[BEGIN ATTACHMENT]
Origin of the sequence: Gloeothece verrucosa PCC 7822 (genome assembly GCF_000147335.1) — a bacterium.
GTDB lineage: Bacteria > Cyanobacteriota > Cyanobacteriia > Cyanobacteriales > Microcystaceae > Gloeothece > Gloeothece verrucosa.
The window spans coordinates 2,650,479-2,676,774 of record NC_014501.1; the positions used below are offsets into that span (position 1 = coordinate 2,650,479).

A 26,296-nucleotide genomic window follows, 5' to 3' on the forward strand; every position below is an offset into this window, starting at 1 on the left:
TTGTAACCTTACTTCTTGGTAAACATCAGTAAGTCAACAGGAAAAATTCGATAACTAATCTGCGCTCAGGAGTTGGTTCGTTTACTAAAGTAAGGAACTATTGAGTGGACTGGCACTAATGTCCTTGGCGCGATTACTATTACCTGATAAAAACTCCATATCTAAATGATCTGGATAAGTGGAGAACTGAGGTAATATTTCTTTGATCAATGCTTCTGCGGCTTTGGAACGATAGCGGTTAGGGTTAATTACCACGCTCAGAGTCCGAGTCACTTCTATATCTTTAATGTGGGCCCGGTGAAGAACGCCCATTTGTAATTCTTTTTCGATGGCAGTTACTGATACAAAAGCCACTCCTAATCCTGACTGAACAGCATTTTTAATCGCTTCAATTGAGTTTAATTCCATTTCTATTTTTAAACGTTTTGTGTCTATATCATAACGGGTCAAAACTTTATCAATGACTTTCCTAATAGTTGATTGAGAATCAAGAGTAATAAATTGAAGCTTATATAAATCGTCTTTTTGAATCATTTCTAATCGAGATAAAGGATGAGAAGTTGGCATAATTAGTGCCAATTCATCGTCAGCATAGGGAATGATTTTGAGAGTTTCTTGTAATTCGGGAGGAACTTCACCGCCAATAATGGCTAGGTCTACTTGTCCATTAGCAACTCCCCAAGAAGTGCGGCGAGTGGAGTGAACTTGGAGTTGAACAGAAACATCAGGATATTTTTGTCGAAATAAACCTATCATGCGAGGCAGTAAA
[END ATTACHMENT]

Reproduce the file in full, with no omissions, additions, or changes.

Origin of the sequence: Gloeothece verrucosa PCC 7822 (genome assembly GCF_000147335.1) — a bacterium.
GTDB lineage: Bacteria > Cyanobacteriota > Cyanobacteriia > Cyanobacteriales > Microcystaceae > Gloeothece > Gloeothece verrucosa.
The window spans coordinates 2,650,479-2,676,774 of record NC_014501.1; the positions used below are offsets into that span (position 1 = coordinate 2,650,479).

A 26,296-nucleotide genomic window follows, 5' to 3' on the forward strand; every position below is an offset into this window, starting at 1 on the left:
TTGTAACCTTACTTCTTGGTAAACATCAGTAAGTCAACAGGAAAAATTCGATAACTAATCTGCGCTCAGGAGTTGGTTCGTTTACTAAAGTAAGGAACTATTGAGTGGACTGGCACTAATGTCCTTGGCGCGATTACTATTACCTGATAAAAACTCCATATCTAAATGATCTGGATAAGTGGAGAACTGAGGTAATATTTCTTTGATCAATGCTTCTGCGGCTTTGGAACGATAGCGGTTAGGGTTAATTACCACGCTCAGAGTCCGAGTCACTTCTATATCTTTAATGTGGGCCCGGTGAAGAACGCCCATTTGTAATTCTTTTTCGATGGCAGTTACTGATACAAAAGCCACTCCTAATCCTGACTGAACAGCATTTTTAATCGCTTCAATTGAGTTTAATTCCATTTCTATTTTTAAACGTTTTGTGTCTATATCATAACGGGTCAAAACTTTATCAATGACTTTCCTAATAGTTGATTGAGAATCAAGAGTAATAAATTGAAGCTTATATAAATCGTCTTTTTGAATCATTTCTAATCGAGATAAAGGATGAGAAGTTGGCATAATTAGTGCCAATTCATCGTCAGCATAGGGAATGATTTTGAGAGTTTCTTGTAATTCGGGAGGAACTTCACCGCCAATAATGGCTAGGTCTACTTGTCCATTAGCAACTCCCCAAGAAGTGCGGCGAGTGGAGTGAACTTGGAGTTGAACAGAAACATCAGGATATTTTTGTCGAAATAAACCTATCATGCGAGGCAGTAAA